By Jill Tucker | SF Chronicle

Math teacher Marcus Hung squinted in mock concentration.

"3.1415," he said before pausing dramatically and then smiling. "That's about it."

Reciting the digits of the irrational number pi is not his specialty. Teaching pi is.

On Friday, his class of high school freshmen and sophomores at San Francisco's June Jordan School for Equity was devoted to pi. And, actually, pie too.

It was officially Pi Day, not coincidentally on March 14 (3/14), a national celebration of the weird, infinite number that allows us to find the area of a circle. But it's also an irrational number, one that goes on and on without repetition of a pattern.

"It plays with your mind," said ninth-grader Eileen Molina, 14.

That, Hung said, is exactly the point of pi and, specifically, Pi Day.

"We're really wanting students to think deeply about what the number implies," he said. "It's a high-level idea."

Freshman Nikki Whittaker, 15, agreed.

"It is a weird, creepy number," she said. "You could start writing it, then have your grandchildren and their grandchildren write it out and they still wouldn't finish."

Yet, undeniably, it's a handy little number, portrayed as the Greek letter pi, a wavy, two-legged table-type symbol.

With a circle laid out in the middle of his classroom floor using colored plastic hoops and straight pieces cutting across the middle, Hung walked the perimeter and then followed the line down the center.

"That," he said, "is pi."

A few students squinted in real concentration and didn't smile.

"We've got this idea that pi is about area," Hung told the students. "I want you to consider that pi can be other things."

And yet, this was Pi Day, which wouldn't really be Pi Day without a contest to see who could recite the most digits of pi.

Hung, clearly not a competitor, kept track of each student's effort. Nikki recited 54 digits, and although she left out one tiny little number 9 toward the end, she still snagged first place. Those who competed were first in line for a piece of pie because it wouldn't really be Pi Day without actual pie.

As students filed out for lunch post-pie, Hung said he generally wants students to have a deep grasp of concepts rather than memorize and recite by rote, but it's also important to make math fun.

"We have holidays celebrating history," Hung said. "Thinking about math as something we can celebrate is really important."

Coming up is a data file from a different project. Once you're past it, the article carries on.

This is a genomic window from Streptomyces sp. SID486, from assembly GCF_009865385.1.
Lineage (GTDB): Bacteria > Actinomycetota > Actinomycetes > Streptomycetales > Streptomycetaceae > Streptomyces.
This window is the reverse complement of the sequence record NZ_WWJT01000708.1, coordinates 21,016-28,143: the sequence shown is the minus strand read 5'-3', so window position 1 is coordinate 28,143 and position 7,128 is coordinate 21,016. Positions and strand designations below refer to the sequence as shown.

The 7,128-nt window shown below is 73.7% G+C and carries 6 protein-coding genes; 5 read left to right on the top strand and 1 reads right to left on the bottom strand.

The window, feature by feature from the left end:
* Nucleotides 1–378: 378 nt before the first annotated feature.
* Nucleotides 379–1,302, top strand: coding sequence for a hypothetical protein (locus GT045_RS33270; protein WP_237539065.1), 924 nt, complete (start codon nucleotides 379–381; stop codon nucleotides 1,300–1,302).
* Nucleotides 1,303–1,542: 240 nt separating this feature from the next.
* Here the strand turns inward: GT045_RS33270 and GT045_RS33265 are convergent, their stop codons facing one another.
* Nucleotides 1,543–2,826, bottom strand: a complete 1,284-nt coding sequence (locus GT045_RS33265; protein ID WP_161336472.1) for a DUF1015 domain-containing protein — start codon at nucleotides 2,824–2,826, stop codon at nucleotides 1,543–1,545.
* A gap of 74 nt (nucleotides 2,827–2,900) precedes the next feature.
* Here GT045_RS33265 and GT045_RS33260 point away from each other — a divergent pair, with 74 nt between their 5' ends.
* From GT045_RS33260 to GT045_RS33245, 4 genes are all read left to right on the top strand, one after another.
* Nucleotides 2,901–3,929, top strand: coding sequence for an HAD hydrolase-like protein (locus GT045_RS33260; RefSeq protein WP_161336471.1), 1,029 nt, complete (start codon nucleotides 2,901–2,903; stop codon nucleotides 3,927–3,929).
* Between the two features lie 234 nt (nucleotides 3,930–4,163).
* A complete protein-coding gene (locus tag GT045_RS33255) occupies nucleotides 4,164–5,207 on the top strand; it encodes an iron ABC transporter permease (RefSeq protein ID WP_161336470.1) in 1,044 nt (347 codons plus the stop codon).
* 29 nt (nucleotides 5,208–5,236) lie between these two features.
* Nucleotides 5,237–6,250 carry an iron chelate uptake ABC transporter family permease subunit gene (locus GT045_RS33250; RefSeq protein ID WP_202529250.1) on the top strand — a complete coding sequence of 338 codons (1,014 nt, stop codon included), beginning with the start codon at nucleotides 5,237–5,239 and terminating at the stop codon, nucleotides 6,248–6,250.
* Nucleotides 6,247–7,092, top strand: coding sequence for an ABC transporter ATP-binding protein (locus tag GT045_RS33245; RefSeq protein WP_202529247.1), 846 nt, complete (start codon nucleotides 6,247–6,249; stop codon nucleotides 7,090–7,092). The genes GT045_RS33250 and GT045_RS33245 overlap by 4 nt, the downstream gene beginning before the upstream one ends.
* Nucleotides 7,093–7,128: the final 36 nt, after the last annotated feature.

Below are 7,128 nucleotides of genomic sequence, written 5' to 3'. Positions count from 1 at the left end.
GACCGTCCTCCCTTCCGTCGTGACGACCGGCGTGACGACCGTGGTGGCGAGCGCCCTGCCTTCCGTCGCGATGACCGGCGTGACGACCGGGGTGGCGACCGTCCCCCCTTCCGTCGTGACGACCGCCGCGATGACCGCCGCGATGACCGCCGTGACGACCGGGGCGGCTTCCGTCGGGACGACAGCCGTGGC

And unlike a lot of other numbers, pi is fun, but it's also really profound, he said.

Then Hung looked down at the empty round pie tins that contained a smattering of pumpkin and key lime pie crumbs.

"These aren't actually pies," he said of the tins, pausing dramatically and then smiling. "Because pi r²."

Damaris Orellana (left, with classmate Jahmal Bolãnos) says she wants to
write out pi instead of recite it.
Photo: Lea Suzuki, The Chronicle |

"3.1415," he said before pausing dramatically and then smiling. "That's about it."

Reciting the digits of the irrational number pi is not his specialty. Teaching pi is.

On Friday, his class of high school freshmen and sophomores at San Francisco's June Jordan School for Equity was devoted to pi. And, actually, pie too.

It was officially Pi Day, not coincidentally on March 14 (3/14), a national celebration of the weird, infinite number that allows us to find the area of a circle. But it's also an irrational number, one that goes on and on without repetition of a pattern.

"It plays with your mind," said ninth-grader Eileen Molina, 14.

That, Hung said, is exactly the point of pi and, specifically, Pi Day.

"We're really wanting students to think deeply about what the number implies," he said. "It's a high-level idea."

Freshman Nikki Whittaker, 15, agreed.

"It is a weird, creepy number," she said. "You could start writing it, then have your grandchildren and their grandchildren write it out and they still wouldn't finish."

Yet, undeniably, it's a handy little number, portrayed as the Greek letter pi, a wavy, two-legged table-type symbol.

With a circle laid out in the middle of his classroom floor using colored plastic hoops and straight pieces cutting across the middle, Hung walked the perimeter and then followed the line down the center.

"That," he said, "is pi."

A few students squinted in real concentration and didn't smile.

"We've got this idea that pi is about area," Hung told the students. "I want you to consider that pi can be other things."

And yet, this was Pi Day, which wouldn't really be Pi Day without a contest to see who could recite the most digits of pi.

Hung, clearly not a competitor, kept track of each student's effort. Nikki recited 54 digits, and although she left out one tiny little number 9 toward the end, she still snagged first place. Those who competed were first in line for a piece of pie because it wouldn't really be Pi Day without actual pie.

As students filed out for lunch post-pie, Hung said he generally wants students to have a deep grasp of concepts rather than memorize and recite by rote, but it's also important to make math fun.

"We have holidays celebrating history," Hung said. "Thinking about math as something we can celebrate is really important."

And unlike a lot of other numbers, pi is fun, but it's also really profound, he said.

Then Hung looked down at the empty round pie tins that contained a smattering of pumpkin and key lime pie crumbs.

"These aren't actually pies," he said of the tins, pausing dramatically and then smiling. "Because pi r²."